Kids Doing “Tree”rrific Things


Two toed sloths at KSTR, courtesy of Primatography. (

Two toed sloths at KSTR, courtesy of Primatography. (


Who says kids cannot change the world?  Where does it say small means ineffectual or insignificant? Grassroots organizations all over the world are changing things.  They may be changing them in small ways, but those small ways can have a huge impact.

Two children in 1999 decided they needed to do something to save the rainforests in their native land of Costa Rica.  Janine Licare and Aislin Livingstone were just nine years old when they came to realize that the rainforest around them needed preservation.  It was disappearing at an alarming rate.   According to Reforest Costa Rica, the early 1990s saw the “worst deforestation in Latin America” due to cattle ranching and agriculture.   In fact, the United States started this trend in the 1950s and gave millions of dollars in loans to stimulate the beef industry.  It was this situation that spurred these two young girls to save the rainforest and the mono titi monkeys, among other wildlife.  Thus, Kids Saving the Rainforest (KSTR) began.

Situated in Manuel Antonio, Costa Rica, KSTR has started numerous programs to address some of the issues facing rainforests today.  It also was set up to educate people on the importance of the rainforests.


Among their programs is a reforestation project, through which they have planted over 6000 trees.  Native trees, which are important for sustaining the wildlife in the area, are being planted, as well as, trees in danger of extinction.  Replanting is being done in areas that had been converted to pasture land.


From KSTR website.  Titi Monkey on rope bridge.

From KSTR website. Mono Titi Monkey on rope bridge.

Building “monkey bridges” allows monkeys and sloths safe passage over roads and electrical lines.  Electrocution by crossing electric lines and car/truck strikes are the leading causes of death for these species.   Due to these efforts in the Manuel Antonio area, the titi monkeys now number about 3000, whereas in 2008 they were between 1200-1500 individuals.  This increase has upgraded them to “endangered” from “critically endangered.”   Work still needs to be done, but it is a step in the right direction.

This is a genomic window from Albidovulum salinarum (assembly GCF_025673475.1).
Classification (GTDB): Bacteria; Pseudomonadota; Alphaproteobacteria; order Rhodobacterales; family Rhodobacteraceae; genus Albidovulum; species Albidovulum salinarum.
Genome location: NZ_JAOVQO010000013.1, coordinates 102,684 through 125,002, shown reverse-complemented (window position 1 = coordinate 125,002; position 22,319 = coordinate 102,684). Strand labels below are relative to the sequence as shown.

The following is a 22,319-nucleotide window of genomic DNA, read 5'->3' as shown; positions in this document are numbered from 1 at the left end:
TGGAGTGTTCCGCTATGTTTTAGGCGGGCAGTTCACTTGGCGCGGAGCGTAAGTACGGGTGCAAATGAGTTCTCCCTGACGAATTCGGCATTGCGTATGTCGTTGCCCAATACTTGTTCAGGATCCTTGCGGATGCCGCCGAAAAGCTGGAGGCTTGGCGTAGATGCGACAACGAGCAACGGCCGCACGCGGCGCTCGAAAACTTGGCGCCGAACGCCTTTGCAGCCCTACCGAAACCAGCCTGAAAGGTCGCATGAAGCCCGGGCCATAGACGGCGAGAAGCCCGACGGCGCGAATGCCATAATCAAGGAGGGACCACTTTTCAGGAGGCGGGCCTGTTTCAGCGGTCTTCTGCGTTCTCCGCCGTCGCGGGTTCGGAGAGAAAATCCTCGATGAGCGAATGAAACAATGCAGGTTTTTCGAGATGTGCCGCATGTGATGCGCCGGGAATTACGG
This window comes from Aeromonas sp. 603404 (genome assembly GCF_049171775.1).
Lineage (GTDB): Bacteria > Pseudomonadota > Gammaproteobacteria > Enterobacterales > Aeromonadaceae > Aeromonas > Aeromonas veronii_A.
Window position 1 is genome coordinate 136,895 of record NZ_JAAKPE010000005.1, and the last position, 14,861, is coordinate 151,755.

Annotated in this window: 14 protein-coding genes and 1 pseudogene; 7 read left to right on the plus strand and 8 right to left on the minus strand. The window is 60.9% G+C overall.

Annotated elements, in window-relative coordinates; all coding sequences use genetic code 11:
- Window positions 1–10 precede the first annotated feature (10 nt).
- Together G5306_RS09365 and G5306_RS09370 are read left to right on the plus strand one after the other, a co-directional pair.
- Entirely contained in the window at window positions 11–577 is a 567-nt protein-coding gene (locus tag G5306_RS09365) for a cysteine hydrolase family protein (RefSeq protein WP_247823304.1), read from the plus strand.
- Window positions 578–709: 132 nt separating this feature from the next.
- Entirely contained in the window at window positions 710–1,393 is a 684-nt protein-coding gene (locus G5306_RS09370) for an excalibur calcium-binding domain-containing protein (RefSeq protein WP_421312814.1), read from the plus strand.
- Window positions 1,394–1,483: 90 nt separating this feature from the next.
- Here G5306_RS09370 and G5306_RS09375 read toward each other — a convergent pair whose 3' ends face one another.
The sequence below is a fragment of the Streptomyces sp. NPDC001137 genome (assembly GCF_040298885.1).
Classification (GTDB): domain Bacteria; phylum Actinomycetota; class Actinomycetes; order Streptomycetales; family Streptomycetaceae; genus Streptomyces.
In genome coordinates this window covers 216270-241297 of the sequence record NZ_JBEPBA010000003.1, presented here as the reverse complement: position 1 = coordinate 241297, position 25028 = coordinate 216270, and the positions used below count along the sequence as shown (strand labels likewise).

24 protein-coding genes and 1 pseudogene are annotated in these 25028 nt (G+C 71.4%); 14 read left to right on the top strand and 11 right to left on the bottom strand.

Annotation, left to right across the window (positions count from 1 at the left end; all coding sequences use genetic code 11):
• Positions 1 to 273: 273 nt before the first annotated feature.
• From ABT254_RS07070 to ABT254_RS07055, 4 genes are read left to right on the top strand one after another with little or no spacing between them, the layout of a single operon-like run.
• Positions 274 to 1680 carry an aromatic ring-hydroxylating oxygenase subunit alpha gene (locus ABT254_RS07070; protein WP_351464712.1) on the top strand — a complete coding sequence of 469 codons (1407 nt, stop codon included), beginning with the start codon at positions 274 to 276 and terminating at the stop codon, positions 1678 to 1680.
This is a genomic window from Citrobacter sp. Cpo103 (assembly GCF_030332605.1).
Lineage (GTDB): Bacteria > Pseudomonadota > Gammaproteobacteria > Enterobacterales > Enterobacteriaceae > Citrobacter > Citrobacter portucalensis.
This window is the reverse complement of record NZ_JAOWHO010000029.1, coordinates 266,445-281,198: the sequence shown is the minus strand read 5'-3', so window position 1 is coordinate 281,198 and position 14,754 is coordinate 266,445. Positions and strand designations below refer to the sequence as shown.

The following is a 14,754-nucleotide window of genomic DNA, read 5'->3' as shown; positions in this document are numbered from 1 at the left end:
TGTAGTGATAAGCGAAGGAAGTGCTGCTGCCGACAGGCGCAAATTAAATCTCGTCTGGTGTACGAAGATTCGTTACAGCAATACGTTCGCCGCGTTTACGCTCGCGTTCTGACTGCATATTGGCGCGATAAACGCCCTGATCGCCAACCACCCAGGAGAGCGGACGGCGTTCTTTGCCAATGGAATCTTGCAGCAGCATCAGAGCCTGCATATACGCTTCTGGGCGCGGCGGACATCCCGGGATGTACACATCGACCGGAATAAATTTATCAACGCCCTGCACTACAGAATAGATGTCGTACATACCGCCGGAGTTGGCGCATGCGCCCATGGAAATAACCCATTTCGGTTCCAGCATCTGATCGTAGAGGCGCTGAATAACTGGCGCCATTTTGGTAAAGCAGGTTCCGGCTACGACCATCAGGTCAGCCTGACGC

KSTR also leads the way with the only legal wildlife rescue center in the area.  The center has a full time veterinary staff and achieves a 50% release rate which is above the norm by 20%.  Additionally, they have a wildlife sanctuary for those animals which cannot be re-released.  It is a grand success story.

Kids still play an integral role in helping to save the rainforests by learning about the rainforests and KSTR through their schools and teachers.  KSTR also offers volunteer opportunities and programs for all ages.

Costa Rica because of its location finds itself home to a great variety of animals.  While being a relatively small country, because of this locale, it is home to around 500,000 species.  This places it in the top 20 countries worldwide supporting the highest biodiversity rates.  That 500,000 species translates into 4% of the total species worldwide.  Therefore, saving habitat means saving this amazing place on the planet.

Monteverde Rainforest, Costa RicaKSTR also has the mark of approval from the Rainforest Alliance.  According to the Rainforest Alliance its mark of certification “is awarded to farms and forestlands that meet the rigorous, third-party standards of the Sustainable Agriculture Network or the Forest Stewardship Council.” (

While KSTR was started in Costa Rica, it has established itself in both California and Connecticut and is a U.S. 501 (c)(3) non-profit, which means your donations are tax deductible here in the United States.

Follow them on Facebook ( or their Weblog (

Donations can be made by clicking on any of the numerous links via their website or by clicking here.

An amusing side note for the Rainforest Alliance comes from Upworthy.  This highly comical video shows you how you can make a difference just by looking for the seal.


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